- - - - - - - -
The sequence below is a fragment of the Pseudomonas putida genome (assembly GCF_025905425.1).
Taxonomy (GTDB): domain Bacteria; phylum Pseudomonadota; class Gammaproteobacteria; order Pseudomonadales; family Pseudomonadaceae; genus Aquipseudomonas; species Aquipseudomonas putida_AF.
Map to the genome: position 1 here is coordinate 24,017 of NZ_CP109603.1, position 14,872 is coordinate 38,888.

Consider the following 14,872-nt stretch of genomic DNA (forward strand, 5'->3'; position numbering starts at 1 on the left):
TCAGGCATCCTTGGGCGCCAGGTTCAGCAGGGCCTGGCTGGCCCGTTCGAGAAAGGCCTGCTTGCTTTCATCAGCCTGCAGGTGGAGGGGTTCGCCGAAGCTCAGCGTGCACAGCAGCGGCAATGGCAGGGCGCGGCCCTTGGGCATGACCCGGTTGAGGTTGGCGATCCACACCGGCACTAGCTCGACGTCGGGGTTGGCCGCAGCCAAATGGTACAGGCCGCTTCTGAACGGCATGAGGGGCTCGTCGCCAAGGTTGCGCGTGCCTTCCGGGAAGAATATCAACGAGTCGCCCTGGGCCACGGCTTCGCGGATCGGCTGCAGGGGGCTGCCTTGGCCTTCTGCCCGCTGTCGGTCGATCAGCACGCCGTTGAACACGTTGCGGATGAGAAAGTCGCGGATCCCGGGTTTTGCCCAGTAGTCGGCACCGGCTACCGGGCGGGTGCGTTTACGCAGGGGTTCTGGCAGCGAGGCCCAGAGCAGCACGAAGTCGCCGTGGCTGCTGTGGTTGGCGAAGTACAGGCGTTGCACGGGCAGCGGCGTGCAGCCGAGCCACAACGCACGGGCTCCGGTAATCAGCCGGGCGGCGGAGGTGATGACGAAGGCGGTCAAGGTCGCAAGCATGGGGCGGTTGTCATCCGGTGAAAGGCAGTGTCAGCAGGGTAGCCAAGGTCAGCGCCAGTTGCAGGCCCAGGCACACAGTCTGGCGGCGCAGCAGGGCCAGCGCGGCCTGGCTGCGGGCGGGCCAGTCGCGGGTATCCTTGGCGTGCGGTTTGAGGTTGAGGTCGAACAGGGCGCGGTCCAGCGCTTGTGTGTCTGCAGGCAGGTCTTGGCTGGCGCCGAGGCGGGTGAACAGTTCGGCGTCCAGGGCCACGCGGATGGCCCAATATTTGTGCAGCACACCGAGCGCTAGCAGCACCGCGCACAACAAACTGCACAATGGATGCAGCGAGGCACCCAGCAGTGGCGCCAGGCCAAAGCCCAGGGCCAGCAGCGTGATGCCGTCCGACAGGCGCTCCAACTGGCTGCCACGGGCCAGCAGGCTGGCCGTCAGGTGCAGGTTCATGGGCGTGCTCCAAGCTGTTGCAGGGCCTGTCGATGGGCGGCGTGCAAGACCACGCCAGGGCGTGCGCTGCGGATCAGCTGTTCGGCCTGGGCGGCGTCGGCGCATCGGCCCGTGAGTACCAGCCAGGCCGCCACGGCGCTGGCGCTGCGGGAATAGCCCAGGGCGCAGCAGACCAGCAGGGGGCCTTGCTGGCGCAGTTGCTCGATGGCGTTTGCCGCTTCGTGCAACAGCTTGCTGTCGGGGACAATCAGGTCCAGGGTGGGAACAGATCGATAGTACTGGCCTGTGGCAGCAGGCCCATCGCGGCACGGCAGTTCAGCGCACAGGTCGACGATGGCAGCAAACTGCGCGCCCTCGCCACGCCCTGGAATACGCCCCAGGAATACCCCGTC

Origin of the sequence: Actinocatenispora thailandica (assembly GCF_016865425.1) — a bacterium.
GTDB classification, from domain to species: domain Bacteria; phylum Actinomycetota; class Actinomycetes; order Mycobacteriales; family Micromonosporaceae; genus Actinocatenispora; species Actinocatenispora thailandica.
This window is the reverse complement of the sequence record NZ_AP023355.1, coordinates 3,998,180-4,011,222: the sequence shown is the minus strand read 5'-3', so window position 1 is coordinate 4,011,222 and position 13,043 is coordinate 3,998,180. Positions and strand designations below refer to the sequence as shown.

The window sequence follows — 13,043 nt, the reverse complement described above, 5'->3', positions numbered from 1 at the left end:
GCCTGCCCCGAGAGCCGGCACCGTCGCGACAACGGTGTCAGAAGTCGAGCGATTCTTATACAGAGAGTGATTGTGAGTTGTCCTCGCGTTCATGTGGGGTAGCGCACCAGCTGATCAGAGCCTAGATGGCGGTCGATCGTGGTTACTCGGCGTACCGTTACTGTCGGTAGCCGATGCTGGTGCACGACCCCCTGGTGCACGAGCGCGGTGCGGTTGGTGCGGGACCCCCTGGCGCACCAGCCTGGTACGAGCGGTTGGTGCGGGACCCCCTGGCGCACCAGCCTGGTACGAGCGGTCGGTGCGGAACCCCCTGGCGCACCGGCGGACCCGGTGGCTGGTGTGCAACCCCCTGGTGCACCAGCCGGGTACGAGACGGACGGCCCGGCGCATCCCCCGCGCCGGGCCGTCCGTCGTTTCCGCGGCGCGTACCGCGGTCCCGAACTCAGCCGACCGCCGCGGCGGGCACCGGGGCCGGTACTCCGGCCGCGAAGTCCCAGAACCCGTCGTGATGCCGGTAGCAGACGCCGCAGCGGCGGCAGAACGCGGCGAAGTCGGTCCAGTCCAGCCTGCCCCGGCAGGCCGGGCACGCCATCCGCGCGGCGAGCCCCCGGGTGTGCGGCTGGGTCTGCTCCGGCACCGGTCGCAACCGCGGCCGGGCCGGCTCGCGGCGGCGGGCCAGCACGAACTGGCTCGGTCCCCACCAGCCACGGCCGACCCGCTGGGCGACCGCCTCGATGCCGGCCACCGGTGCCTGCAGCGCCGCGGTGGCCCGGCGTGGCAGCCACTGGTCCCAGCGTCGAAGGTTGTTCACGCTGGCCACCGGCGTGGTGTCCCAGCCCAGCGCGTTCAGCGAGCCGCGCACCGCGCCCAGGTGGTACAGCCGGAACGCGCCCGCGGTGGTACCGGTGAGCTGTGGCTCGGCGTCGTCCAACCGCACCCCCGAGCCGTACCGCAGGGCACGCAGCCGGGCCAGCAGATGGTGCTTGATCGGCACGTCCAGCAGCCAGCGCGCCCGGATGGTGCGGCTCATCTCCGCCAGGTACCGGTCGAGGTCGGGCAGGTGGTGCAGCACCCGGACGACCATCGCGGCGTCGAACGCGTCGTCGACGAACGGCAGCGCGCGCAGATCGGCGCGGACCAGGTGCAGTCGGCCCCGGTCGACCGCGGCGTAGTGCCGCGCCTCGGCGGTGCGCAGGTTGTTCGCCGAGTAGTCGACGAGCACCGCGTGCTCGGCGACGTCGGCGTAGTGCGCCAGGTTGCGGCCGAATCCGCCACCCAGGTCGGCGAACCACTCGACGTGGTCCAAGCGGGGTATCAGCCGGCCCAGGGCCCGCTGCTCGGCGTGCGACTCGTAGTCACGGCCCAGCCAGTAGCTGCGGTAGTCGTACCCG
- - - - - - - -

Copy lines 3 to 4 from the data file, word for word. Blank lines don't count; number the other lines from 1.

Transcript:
Map to the genome: position 1 here is coordinate 24,017 of NZ_CP109603.1, position 14,872 is coordinate 38,888.

Consider the following 14,872-nt stretch of genomic DNA (forward strand, 5'->3'; position numbering starts at 1 on the left):